Verreal claims the recharging time to be between 3 and 5 hours, and I found this accurate.
The RS dual kingpin trucks looked impressive during unboxing, with a mean-looking wide and low stance. Their performance matched, up to a point. I found them great for the easy, large radius carving I like to do, and as the bushings softened, they became even more so. But everything is a compromise, and the bushings limited high-speed stability at the top end of my comfort range.
At speeds above about 20 mph, with the 97-mm wheels, instability crept in at times. These wobbles would be even more of an issue with larger wheels and higher speeds. But this is an easy fix with a bushing swap.
Inspection of the board’s underside did reveal adequate looking grommets, seals, and covers around any potential points of incidental water entry around the battery pack. But I felt wary of anything heavier, like riding wet streets. I didn’t feel comfortable riding in the rain, and Verreal makes no claims of waterproofness.
The Deck – Stiff!
As soon as I stepped on the Verreal RS, I noticed how stiff the deck was. There is none of the anticipated give of a wooden deck. The seven plies of maple and two plies of bamboo would belie certain stoutness, but it seemed like a lot of the rigidity came from the battery pack and housing that covers most of the underside.
I meshed well with the amount of concavity, and it helped my feet feel planted. I also felt the grit and friction level was appropriate, and it remained that way for the duration of the testing period.
The deck has large cutouts around the wheels, making it possible to mount large pneumatic tires, which Verreal plans to offer later this month.
Portability, or Not
I consider e-skateboards and e-scooters to be practical urban transportation modes that have the side benefit of being fun. The practical side of the equation leans heavily on portability. A standard longboard is easily carried under the arm or slung on a shoulder. The Verreal RS electric skateboard is not.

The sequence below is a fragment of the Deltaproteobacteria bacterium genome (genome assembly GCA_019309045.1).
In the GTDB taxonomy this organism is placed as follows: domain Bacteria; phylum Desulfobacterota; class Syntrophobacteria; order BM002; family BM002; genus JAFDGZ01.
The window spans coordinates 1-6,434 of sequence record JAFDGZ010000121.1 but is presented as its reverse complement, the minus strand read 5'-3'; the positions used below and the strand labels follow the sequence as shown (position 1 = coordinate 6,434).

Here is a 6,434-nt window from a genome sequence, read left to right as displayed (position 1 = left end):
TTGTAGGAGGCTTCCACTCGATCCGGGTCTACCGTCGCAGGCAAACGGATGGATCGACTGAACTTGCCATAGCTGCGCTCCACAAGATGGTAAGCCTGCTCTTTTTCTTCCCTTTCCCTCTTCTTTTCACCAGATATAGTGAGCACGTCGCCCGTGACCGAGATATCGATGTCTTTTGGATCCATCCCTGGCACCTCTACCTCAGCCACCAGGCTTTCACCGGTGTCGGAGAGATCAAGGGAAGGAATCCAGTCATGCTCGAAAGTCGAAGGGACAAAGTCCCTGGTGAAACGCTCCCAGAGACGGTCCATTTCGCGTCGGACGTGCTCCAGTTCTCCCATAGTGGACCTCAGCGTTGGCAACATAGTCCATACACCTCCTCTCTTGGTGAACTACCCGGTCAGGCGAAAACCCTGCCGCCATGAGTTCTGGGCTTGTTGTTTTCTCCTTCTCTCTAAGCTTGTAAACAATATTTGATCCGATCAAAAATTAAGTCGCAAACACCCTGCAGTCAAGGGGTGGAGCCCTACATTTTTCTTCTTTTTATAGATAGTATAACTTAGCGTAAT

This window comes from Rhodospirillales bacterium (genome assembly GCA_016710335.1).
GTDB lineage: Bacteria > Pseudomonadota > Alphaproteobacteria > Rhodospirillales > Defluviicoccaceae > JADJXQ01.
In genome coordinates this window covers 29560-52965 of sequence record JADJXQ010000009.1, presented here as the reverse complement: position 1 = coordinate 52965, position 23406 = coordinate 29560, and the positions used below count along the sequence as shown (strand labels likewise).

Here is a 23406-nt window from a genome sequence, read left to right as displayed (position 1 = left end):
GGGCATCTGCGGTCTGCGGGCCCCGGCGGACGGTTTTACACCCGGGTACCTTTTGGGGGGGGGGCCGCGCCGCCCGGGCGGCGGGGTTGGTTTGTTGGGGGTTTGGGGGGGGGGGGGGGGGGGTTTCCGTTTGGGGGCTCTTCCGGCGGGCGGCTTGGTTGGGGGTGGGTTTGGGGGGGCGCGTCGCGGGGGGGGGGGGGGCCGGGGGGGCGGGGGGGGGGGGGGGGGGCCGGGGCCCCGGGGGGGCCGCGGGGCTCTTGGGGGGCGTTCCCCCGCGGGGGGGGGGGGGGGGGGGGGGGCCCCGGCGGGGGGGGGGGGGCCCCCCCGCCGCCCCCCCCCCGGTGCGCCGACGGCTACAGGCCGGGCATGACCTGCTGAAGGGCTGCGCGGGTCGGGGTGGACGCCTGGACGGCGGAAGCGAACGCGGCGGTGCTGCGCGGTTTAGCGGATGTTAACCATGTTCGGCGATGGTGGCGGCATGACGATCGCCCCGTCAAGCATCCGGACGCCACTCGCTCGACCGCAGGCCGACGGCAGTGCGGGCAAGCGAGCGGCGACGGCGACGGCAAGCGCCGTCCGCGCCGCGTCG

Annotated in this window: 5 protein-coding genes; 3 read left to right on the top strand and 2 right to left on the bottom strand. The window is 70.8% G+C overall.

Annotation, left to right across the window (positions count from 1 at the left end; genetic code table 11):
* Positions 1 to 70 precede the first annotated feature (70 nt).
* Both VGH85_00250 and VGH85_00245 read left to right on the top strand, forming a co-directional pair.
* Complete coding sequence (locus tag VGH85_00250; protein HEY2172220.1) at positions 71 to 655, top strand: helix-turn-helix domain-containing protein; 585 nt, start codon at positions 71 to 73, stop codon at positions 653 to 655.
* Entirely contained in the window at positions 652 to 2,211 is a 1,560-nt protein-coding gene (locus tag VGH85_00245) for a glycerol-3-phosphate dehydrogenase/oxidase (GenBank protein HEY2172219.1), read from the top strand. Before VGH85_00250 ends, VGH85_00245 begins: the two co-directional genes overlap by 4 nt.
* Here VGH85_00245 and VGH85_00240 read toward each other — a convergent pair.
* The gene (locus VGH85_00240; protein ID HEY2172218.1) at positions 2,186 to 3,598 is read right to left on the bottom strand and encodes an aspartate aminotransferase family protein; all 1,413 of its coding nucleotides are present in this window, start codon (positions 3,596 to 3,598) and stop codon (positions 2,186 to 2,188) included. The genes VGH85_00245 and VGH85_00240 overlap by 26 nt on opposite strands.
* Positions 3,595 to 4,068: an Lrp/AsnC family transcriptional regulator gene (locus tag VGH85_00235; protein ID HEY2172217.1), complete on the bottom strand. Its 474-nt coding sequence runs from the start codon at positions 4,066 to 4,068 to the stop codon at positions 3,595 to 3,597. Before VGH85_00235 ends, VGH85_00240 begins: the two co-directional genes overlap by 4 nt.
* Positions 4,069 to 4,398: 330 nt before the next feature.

It’s not the size or shape; it’s the sheer weight and the distribution of this weight. At a verified 23 pounds, 8 ounces for my 16Ah version, it’s too heavy to hoist with one hand or carry for long periods with one arm for most. An unbalanced distribution of mass makes it even more awkward.
Grabbing the RS by a rear motor and rolling it did work, but it wasn’t ideal for crowded elevators, sidewalks, or stairs. A handle would be a welcome addition.
And to be fair, any electric skateboard with comparable specifications will be hefty in comparison to a normal longboard.
I was impressed with almost all facets of the Verreal RS. The truck bushings can be replaced, so I don’t consider that a permanent issue. Portability may still be a challenge, but likely is the same for all comparable e-skateboards. The deck could be swapped to a more forgiving version, but much of the stiffness may be due to the battery pack.
Performance and range are the main factors for me on any rideable item, and the RS unequivocally delivers. What makes the entire package even more impressive is the price. Verreal lists MSRPs of $1499 to $2300, all of which are 40% to 52% off at the time of writing. A quick perusal of comparably-equipped electric skateboards will reveal that the Verreal RS is a great value for a performance-oriented electric skateboard.